Matt Yglesias offers a good review of this excellent movie, which chronicles the early life of Genghis Khan, or one vision thereof.  There are at least two increasing returns to scale mechanisms in this movie.  First, leadership is focal, which tends to bind groups together and make concentrated rule possible.  Winning battles makes you focal and winning larger battles makes you focal across larger groups.  Second, if you walk or ride alone in the countryside, you will be snatched or plundered.  That causes people to live in settlements and also larger cities.  Put those mechanisms together, solve for equilibrium, and eventually one guy rules a very large kingdom and you get some semblance of free trade.  Sooner or later, that is.  The movie brings you only part of the way there and I believe a sequel is in the works.


Tyler Cowen: "this excellent movie"

Entertainment Weekly: "Russian filmmaker Sergei Bodrov contrasts images of sweeping landscape and propulsive battle with potent scenes of emotional intimacy in Mongol, his quite grand, quite exotic, David Lean-style epic, a foreign-language Oscar nominee."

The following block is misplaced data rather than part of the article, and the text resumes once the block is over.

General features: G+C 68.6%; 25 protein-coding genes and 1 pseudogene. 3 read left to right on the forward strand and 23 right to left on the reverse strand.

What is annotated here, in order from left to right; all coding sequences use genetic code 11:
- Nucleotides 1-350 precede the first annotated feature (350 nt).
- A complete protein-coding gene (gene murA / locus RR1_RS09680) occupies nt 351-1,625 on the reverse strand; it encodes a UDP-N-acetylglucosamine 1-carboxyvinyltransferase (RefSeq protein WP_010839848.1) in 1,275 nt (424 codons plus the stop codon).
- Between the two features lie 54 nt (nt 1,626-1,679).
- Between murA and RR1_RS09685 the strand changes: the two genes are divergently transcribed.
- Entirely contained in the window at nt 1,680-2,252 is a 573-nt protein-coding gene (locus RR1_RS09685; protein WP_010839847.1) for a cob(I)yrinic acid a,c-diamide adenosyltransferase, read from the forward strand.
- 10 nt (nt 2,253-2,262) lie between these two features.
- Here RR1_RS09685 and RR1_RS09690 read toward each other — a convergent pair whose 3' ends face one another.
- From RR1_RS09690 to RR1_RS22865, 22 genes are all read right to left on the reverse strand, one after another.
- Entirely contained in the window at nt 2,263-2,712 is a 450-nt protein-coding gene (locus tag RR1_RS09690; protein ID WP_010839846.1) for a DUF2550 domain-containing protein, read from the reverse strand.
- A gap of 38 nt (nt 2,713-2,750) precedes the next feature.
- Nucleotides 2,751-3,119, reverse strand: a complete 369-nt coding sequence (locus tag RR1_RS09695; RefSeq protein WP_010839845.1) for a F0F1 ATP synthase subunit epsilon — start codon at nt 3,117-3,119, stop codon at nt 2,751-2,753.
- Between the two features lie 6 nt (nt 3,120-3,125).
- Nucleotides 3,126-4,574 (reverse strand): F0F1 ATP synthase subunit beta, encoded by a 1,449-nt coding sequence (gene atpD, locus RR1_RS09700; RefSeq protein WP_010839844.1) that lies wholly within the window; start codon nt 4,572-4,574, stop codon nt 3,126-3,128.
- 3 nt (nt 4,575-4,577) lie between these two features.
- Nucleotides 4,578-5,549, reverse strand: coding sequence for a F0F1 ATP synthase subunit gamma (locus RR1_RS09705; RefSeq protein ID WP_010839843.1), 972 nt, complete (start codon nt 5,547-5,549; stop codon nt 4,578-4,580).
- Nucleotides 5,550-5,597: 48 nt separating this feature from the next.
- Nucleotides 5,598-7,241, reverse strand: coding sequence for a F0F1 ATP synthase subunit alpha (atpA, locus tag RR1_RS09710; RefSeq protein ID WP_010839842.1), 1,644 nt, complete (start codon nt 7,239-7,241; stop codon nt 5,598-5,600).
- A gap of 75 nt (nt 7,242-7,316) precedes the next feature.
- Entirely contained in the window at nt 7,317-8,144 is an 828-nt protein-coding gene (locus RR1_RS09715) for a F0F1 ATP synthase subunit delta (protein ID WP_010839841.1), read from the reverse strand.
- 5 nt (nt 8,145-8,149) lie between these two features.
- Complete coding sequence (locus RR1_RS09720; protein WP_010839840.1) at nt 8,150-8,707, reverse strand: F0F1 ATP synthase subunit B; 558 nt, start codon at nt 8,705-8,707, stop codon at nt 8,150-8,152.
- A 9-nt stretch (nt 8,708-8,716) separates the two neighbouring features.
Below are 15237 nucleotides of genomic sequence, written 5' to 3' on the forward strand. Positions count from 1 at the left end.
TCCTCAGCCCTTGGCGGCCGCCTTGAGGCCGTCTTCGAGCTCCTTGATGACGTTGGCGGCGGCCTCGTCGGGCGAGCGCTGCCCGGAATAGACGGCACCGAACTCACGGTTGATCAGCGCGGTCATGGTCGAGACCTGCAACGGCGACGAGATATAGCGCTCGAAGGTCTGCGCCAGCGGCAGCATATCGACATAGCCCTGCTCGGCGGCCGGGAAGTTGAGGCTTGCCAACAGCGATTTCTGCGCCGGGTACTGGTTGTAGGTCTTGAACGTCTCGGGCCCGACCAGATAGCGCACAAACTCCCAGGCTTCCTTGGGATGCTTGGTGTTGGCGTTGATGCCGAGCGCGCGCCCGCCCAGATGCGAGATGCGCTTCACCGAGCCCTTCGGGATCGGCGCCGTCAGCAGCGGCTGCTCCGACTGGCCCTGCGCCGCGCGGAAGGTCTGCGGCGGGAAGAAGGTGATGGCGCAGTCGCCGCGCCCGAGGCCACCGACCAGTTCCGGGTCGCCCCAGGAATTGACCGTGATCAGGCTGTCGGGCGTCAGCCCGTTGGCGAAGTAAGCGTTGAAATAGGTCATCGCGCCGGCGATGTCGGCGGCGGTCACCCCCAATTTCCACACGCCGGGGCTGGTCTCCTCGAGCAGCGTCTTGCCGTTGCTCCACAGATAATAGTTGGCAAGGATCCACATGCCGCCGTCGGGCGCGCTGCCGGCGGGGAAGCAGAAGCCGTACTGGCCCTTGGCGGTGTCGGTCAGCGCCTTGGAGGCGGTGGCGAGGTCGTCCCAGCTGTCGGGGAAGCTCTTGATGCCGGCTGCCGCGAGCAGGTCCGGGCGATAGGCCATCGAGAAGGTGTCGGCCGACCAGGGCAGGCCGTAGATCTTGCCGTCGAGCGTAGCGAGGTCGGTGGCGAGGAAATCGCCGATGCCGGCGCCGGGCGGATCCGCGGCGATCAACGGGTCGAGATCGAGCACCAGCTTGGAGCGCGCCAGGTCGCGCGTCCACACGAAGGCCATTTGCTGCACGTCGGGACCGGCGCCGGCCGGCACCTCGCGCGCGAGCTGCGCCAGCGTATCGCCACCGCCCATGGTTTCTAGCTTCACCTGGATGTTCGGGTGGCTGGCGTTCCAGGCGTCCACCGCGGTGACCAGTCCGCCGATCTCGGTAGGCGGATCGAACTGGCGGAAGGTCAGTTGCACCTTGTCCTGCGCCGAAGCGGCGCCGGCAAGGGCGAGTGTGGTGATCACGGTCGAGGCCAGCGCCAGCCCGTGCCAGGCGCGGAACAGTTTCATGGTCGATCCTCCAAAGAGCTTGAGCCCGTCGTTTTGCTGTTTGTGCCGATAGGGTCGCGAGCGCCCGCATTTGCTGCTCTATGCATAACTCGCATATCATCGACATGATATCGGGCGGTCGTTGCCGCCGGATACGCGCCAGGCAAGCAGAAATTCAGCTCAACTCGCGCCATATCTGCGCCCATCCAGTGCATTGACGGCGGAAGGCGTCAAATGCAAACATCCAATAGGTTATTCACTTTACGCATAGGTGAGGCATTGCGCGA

Or does your lame claim about EW "apply" only to books?!

I hope to see "mongol" tonight, though the NY Times film critic said it was tedious at times

@me again: Seeing as the original quote is: "I find the grades for books are the least reliable section of EW. Which for me means they are the most reliable section. If they like a book, I know to stay away. How could a critic be better or more trustworthy than that? Too many readers are too concerned about affiliating themselves with prestigious magazines, rather than learning something."

I'd say the lame claim about EW applies to books only. Try and play gotcha somewhere else.

The greatest happiness is to crush opponents of free trade, see them driven before you, and hear the lamentations of their women?

Try and play gotcha somewhere else.

Translation: ignore the fact that your claim about books is utterly wrong. Many books that you have recommended received positive reviews from EW. Your original statement is provably false.

What surprises me is your steadfast unwillingness to admit you were wrong. Fascinating.

All this from a guy who talks about the importance of data, confronting contrary evidence, blah, blah, blah.

You have earned a major rotten tomato.

You seem to have me confused with Tyler.

"You seem to have me confused with Tyler."

HAHAHA Me_again/I_prefer_anonymity just got PWNED.

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